In fact, Zalmezak, the city’s economic development manager, said before the pandemic, the city was a point of interest for some hotel chains looking to expand because of the University.
But many students are now living at home, and large-scale events like football games, commencement and Wildcat Welcome have since been canceled. As a result, NU’s Executive Director of Neighborhood and Community Relations, Dave Davis, said the city’s economy is likely to continue to see a downturn across the board.
“Given the reduction in density, there’s also a direct correlation in the reduction in economic activity by our students,” Davis said. “Our students play a huge role in sustaining the local businesses in downtown Evanston, because they go to restaurants to eat, they patronize the local shops and stores, they spend money for entertainment purposes, and they’re also engaged in the local community.”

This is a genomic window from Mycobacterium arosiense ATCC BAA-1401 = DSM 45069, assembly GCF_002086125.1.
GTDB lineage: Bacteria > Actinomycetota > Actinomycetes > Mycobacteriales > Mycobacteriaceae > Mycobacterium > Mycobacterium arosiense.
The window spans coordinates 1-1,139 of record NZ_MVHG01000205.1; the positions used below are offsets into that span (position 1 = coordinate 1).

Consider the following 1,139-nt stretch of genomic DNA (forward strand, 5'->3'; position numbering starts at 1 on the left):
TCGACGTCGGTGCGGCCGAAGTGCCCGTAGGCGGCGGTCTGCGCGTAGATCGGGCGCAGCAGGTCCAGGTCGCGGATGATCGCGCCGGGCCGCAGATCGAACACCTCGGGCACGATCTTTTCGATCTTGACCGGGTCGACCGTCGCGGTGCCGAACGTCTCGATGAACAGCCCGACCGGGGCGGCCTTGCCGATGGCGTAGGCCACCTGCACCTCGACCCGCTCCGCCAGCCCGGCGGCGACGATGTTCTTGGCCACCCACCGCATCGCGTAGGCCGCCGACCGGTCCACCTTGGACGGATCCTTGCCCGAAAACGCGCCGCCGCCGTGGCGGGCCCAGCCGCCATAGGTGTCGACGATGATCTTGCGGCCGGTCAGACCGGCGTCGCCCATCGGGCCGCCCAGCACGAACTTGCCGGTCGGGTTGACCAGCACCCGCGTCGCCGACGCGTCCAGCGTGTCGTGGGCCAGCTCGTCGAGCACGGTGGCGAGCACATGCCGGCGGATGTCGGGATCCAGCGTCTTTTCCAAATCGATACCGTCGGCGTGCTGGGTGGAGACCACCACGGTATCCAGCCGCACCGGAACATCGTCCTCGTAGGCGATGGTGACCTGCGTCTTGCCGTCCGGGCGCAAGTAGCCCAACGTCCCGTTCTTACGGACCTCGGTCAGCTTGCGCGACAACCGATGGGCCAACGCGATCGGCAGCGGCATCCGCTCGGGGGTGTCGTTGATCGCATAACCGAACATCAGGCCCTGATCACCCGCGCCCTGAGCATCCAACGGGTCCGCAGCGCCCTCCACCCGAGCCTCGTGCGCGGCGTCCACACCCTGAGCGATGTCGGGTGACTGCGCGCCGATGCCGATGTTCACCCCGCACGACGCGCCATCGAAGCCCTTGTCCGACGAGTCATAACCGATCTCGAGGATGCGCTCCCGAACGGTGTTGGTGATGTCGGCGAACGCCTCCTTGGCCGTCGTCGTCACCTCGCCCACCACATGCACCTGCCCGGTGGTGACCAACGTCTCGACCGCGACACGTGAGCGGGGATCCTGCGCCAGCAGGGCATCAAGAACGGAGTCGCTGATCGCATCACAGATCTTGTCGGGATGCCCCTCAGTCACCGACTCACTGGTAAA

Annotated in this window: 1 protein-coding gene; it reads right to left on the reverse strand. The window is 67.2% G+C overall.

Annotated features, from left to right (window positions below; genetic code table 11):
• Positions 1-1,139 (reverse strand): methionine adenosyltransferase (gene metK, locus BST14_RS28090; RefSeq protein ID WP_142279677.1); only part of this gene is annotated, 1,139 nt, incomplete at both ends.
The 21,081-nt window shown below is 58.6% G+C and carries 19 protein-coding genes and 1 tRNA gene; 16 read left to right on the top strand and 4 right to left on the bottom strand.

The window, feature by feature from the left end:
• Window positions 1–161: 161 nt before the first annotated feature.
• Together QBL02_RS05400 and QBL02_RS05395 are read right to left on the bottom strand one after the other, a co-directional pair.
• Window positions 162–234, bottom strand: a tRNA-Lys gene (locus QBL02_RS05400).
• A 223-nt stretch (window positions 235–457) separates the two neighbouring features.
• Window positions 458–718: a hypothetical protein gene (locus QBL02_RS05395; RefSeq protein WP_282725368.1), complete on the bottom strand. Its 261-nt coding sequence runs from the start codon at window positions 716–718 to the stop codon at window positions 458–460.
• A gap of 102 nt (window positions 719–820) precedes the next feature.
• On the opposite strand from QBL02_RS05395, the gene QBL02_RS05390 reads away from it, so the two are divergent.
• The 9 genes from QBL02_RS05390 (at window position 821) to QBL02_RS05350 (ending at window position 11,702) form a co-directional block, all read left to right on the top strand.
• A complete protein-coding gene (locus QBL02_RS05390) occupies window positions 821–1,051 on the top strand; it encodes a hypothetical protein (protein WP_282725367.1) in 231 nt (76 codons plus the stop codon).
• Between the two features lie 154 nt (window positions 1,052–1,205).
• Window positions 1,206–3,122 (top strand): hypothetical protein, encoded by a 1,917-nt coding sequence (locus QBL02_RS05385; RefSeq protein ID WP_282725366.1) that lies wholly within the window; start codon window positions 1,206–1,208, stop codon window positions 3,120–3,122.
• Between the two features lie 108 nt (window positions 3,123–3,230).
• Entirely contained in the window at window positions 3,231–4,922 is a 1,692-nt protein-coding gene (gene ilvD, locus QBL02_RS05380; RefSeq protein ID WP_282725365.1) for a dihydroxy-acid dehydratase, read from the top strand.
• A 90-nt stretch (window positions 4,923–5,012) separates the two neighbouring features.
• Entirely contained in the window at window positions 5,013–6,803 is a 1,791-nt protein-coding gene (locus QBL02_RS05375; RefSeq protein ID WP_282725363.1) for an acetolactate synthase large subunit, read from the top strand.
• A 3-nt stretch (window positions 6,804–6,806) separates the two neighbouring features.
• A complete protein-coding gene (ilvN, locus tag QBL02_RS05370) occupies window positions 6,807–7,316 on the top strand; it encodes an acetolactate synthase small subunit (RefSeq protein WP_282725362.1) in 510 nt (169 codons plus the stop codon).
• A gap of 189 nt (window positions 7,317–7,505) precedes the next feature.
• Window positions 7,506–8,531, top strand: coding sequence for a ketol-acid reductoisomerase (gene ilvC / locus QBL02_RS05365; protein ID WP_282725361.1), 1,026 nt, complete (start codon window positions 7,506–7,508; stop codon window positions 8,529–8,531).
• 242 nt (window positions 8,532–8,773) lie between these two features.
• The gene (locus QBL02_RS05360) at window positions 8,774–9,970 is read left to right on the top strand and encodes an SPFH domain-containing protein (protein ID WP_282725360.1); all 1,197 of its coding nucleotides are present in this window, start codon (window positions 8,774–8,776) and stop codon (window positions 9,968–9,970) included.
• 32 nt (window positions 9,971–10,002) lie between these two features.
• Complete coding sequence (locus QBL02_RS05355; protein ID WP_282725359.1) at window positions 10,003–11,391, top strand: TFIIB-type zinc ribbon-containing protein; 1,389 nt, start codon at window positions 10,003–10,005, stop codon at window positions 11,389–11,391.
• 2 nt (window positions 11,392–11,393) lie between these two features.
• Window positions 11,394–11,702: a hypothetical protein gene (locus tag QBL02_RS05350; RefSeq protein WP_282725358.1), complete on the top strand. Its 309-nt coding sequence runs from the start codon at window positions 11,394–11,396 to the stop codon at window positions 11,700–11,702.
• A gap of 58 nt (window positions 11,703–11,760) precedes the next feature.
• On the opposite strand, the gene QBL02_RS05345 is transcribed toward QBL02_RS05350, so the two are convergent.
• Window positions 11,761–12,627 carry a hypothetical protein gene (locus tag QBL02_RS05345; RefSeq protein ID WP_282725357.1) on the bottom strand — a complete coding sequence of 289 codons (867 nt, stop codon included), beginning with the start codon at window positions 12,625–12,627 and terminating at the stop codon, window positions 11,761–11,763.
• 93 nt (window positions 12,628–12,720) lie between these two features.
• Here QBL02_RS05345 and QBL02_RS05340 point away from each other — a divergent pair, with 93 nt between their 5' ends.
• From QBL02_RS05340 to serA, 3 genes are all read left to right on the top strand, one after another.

In addition to students’ impact on the city, Davis said a significant number of Evanston’s visitors are also driven by the University. In 2019, he said NU saw 60,000 confirmed visitors at its visitors center, and an estimated 200,000 other travelers who came to the city for some reason related to the University.
With the cancelation of many University events, those numbers have sharply dropped.
Though the hotels saw some use from students and families at the end of the 2019-20 school year, Speckman said the reservations that survived were minimal, falling short of expectations many hotels had prepared for.
“The rates are higher during commencement and other busy Northwestern-related times, and with graduation being effectively canceled, that was a big hit,” Speckman said. “Some people still came — there’s still people that came and took pictures, and parents still had to pick up their kids. So it didn’t drop to nothing, but the majority of those rooms were not used.”
Learning to pivot